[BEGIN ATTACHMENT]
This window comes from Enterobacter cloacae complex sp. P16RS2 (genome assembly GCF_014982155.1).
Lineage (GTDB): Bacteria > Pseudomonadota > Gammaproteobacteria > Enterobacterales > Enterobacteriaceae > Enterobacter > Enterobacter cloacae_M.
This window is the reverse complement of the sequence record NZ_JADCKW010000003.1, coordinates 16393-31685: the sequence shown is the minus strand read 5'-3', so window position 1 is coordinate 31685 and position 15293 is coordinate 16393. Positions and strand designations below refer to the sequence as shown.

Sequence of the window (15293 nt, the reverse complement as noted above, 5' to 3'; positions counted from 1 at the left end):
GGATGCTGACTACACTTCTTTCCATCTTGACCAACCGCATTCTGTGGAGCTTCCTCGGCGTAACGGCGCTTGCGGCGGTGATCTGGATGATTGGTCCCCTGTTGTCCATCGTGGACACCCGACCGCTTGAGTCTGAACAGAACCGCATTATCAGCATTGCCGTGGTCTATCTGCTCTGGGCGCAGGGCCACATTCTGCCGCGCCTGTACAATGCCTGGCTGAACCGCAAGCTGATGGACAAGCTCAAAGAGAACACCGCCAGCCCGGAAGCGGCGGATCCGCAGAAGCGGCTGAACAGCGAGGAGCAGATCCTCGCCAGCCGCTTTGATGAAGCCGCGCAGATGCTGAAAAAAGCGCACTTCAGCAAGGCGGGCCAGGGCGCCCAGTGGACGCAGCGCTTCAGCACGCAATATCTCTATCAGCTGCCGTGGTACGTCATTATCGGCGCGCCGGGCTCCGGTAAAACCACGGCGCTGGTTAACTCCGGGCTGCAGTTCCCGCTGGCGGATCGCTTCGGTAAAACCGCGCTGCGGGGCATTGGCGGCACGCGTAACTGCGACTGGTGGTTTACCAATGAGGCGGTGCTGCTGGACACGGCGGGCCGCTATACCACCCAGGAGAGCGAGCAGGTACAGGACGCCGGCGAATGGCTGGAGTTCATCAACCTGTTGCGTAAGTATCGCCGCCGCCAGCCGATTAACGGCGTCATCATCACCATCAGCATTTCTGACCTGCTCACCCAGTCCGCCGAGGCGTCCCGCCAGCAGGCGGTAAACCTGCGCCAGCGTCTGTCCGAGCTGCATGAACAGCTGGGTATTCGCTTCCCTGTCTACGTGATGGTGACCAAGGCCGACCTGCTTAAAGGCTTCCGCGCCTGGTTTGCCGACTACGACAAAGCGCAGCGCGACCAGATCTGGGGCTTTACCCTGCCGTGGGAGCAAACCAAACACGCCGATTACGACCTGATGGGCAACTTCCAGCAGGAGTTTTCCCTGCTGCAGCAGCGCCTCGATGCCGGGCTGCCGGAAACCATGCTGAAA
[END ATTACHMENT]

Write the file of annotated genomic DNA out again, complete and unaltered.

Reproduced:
This window comes from Enterobacter cloacae complex sp. P16RS2 (genome assembly GCF_014982155.1).
Lineage (GTDB): Bacteria > Pseudomonadota > Gammaproteobacteria > Enterobacterales > Enterobacteriaceae > Enterobacter > Enterobacter cloacae_M.
This window is the reverse complement of the sequence record NZ_JADCKW010000003.1, coordinates 16393-31685: the sequence shown is the minus strand read 5'-3', so window position 1 is coordinate 31685 and position 15293 is coordinate 16393. Positions and strand designations below refer to the sequence as shown.

Sequence of the window (15293 nt, the reverse complement as noted above, 5' to 3'; positions counted from 1 at the left end):
GGATGCTGACTACACTTCTTTCCATCTTGACCAACCGCATTCTGTGGAGCTTCCTCGGCGTAACGGCGCTTGCGGCGGTGATCTGGATGATTGGTCCCCTGTTGTCCATCGTGGACACCCGACCGCTTGAGTCTGAACAGAACCGCATTATCAGCATTGCCGTGGTCTATCTGCTCTGGGCGCAGGGCCACATTCTGCCGCGCCTGTACAATGCCTGGCTGAACCGCAAGCTGATGGACAAGCTCAAAGAGAACACCGCCAGCCCGGAAGCGGCGGATCCGCAGAAGCGGCTGAACAGCGAGGAGCAGATCCTCGCCAGCCGCTTTGATGAAGCCGCGCAGATGCTGAAAAAAGCGCACTTCAGCAAGGCGGGCCAGGGCGCCCAGTGGACGCAGCGCTTCAGCACGCAATATCTCTATCAGCTGCCGTGGTACGTCATTATCGGCGCGCCGGGCTCCGGTAAAACCACGGCGCTGGTTAACTCCGGGCTGCAGTTCCCGCTGGCGGATCGCTTCGGTAAAACCGCGCTGCGGGGCATTGGCGGCACGCGTAACTGCGACTGGTGGTTTACCAATGAGGCGGTGCTGCTGGACACGGCGGGCCGCTATACCACCCAGGAGAGCGAGCAGGTACAGGACGCCGGCGAATGGCTGGAGTTCATCAACCTGTTGCGTAAGTATCGCCGCCGCCAGCCGATTAACGGCGTCATCATCACCATCAGCATTTCTGACCTGCTCACCCAGTCCGCCGAGGCGTCCCGCCAGCAGGCGGTAAACCTGCGCCAGCGTCTGTCCGAGCTGCATGAACAGCTGGGTATTCGCTTCCCTGTCTACGTGATGGTGACCAAGGCCGACCTGCTTAAAGGCTTCCGCGCCTGGTTTGCCGACTACGACAAAGCGCAGCGCGACCAGATCTGGGGCTTTACCCTGCCGTGGGAGCAAACCAAACACGCCGATTACGACCTGATGGGCAACTTCCAGCAGGAGTTTTCCCTGCTGCAGCAGCGCCTCGATGCCGGGCTGCCGGAAACCATGCTGAAA